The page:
When it comes to a business’s most important and time-sensitive processes—payroll, month-end closes, benefits, inventory, etc.—minor disruptions can quickly turn into major issues. (As for major disruptions…don’t get us started…) Whether one of your key Workday players is out on long-term and/or unexpected leave, or you’ve had to let somebody go in a position that’s vital to keeping your Workday operations running, how you handle a sudden Workday backfill need is important.

Here are Surety’s 3 tips for handling a Workday backfill need (without driving your current team crazy).

Tip #1: Assess Your Needs

When you’ve just had a major change to your operation and you’re down a key employee, it’s important to figure out what your needs actually are. Specifically, do you need a short-term or a long-term solution? If your star Workday player will only be gone for a little while or you only need help with a short-term project, you might just need a qualified resource to help you pick up the slack until everything gets back to normal. That’s the best-case scenario, and one our highly trained Workday consultants would be happy to help you with.

On the other hand, if someone is on maternity/paternity leave, has resigned or been terminated, or something along those lines and you’re not planning on hiring someone to fill that missing role, having your remaining staff handle the extra workload while still doing their own jobs just isn’t going to cut it. In that case, you’ll need to support your existing team with backfill support while you get them the Workday training they need.

Tip #2: Support Your Existing Team

If a long-term need suddenly arises, sometimes the instinct is to try and train your existing team on Workday while they continue with their day-to-day duties. The idea is that this gives you coverage of both their old and new responsibilities—until you can hire a new person to manage Workday for you, of course. Sometimes managers try to just hold off on Workday responsibilities entirely until they can secure their new hire.

These are recipes for disaster. The first strategy is a great way to increase errors (nobody can do two jobs very well for very long) and turnover (nobody will want to stay at a company where they have to do two jobs for very long, especially if they aren’t being compensated for the increased workload). The second strategy—the “putting it off until it becomes an emergency” strategy—will work only as long as no one in your organization needs to do anything with payroll, month-end closes, benefits, inventory. So…a week, if that. No, if you have a longer-term need regarding Workday, you need backfill support to cover your core team’s current duties while you get them the Workday training they’ll need moving forward.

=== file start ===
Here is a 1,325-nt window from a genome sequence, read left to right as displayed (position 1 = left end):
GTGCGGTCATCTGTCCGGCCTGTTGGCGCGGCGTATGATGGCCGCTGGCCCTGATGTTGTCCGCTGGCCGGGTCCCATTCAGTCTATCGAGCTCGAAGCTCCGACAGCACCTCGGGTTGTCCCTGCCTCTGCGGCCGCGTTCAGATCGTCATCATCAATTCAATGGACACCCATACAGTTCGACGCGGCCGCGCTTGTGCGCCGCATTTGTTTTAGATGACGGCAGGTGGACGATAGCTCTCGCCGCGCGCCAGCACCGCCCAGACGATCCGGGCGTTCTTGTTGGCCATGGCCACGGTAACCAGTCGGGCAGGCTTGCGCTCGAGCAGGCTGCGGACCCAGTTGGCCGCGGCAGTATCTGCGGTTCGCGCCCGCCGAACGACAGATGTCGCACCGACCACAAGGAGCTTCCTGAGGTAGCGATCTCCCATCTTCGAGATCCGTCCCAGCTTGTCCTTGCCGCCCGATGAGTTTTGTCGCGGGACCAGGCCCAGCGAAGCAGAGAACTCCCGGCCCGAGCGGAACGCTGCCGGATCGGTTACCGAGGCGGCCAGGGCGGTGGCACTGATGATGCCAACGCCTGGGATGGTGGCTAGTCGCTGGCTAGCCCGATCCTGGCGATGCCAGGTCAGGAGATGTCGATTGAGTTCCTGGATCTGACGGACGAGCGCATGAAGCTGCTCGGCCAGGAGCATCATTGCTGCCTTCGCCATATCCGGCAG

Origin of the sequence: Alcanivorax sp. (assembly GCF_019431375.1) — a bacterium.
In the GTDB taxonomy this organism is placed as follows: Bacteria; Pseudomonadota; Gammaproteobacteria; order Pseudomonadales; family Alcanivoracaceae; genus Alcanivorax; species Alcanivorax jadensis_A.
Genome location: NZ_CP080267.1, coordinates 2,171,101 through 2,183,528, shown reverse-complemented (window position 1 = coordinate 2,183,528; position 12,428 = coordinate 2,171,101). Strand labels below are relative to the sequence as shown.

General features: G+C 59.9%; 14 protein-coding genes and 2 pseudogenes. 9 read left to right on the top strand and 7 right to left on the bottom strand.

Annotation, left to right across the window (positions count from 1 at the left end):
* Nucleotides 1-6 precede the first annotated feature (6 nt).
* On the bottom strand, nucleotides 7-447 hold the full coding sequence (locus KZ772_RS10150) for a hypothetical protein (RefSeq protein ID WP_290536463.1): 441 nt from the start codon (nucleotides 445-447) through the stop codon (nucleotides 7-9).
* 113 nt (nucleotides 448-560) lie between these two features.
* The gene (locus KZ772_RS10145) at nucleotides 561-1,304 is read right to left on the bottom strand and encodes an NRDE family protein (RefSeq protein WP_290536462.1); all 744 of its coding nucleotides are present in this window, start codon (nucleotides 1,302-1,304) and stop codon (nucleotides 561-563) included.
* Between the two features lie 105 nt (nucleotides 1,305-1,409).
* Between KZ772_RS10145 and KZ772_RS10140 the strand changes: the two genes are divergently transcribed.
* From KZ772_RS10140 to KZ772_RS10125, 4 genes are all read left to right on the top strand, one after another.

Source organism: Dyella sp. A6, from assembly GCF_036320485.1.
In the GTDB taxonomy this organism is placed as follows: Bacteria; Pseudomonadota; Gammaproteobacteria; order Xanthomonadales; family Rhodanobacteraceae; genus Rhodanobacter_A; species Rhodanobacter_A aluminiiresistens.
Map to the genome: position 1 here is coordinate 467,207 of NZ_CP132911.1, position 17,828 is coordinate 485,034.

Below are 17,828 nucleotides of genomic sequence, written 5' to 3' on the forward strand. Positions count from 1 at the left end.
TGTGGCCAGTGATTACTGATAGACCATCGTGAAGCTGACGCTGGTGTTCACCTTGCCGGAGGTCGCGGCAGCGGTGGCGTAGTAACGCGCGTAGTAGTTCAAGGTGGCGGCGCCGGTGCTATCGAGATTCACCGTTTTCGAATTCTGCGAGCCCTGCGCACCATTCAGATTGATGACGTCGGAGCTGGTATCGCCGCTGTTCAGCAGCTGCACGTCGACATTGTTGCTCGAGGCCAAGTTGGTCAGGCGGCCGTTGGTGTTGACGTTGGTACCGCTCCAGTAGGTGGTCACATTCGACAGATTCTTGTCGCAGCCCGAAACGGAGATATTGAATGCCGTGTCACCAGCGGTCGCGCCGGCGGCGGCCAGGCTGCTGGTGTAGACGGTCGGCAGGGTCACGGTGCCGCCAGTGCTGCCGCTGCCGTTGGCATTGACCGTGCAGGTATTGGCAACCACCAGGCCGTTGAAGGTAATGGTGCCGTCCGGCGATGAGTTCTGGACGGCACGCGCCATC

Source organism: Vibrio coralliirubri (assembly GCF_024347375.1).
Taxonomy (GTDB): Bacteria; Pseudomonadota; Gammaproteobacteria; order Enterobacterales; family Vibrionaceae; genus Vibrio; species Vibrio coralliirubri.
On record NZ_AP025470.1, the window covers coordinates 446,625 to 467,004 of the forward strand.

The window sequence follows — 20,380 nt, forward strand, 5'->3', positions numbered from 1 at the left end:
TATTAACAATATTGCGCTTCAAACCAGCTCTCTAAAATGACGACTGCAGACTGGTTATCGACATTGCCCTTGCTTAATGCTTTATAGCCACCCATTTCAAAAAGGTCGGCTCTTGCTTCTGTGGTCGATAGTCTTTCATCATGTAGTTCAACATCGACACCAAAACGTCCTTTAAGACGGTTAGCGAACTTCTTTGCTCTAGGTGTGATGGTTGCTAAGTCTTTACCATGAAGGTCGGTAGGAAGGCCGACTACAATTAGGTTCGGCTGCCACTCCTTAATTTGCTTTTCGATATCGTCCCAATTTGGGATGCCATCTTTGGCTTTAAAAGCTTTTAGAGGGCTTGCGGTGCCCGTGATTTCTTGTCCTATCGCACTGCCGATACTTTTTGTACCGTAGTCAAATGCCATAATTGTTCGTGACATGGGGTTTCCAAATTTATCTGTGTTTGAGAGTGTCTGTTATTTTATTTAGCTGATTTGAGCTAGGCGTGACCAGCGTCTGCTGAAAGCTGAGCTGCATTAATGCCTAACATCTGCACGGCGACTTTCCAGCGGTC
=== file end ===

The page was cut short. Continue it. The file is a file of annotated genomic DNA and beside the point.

Tip #3: Training is King

To succeed with a plan like this one, you’ll need functional consultants to keep the home fires burning while your core team gets the Workday training they need. Doing so offers several significant benefits—not only will your team appreciate not having to do two jobs at once, but your employees will still receive the same high level of service as before and you’re also ensuring that your core team has the skills they need to keep Workday, well…working once your consultants leave.

It’s important to remember that everyone on the core Workday team who will be a functional domain administrator needs to attend “HCM Basics”, a four-day class on Workday architecture, BPs, and security. They will need also to attend a three- or four-day class in their functional area, e.g., for Benefits, for Compensation, for Time Tracking, for Absence, for Payroll, etc.

Do not underestimate the amount of training time, training dollars, travel expenses, and backfill costs that need to go into the budget for a project like this. Like all good upfront investments, these will pay dividends over the long term.

If you have a Workday backfill need, Surety Systems has got your back. Our senior-level Workday consultants can help with everything from benefits to payroll, month-end closes to inventory, and everything in between.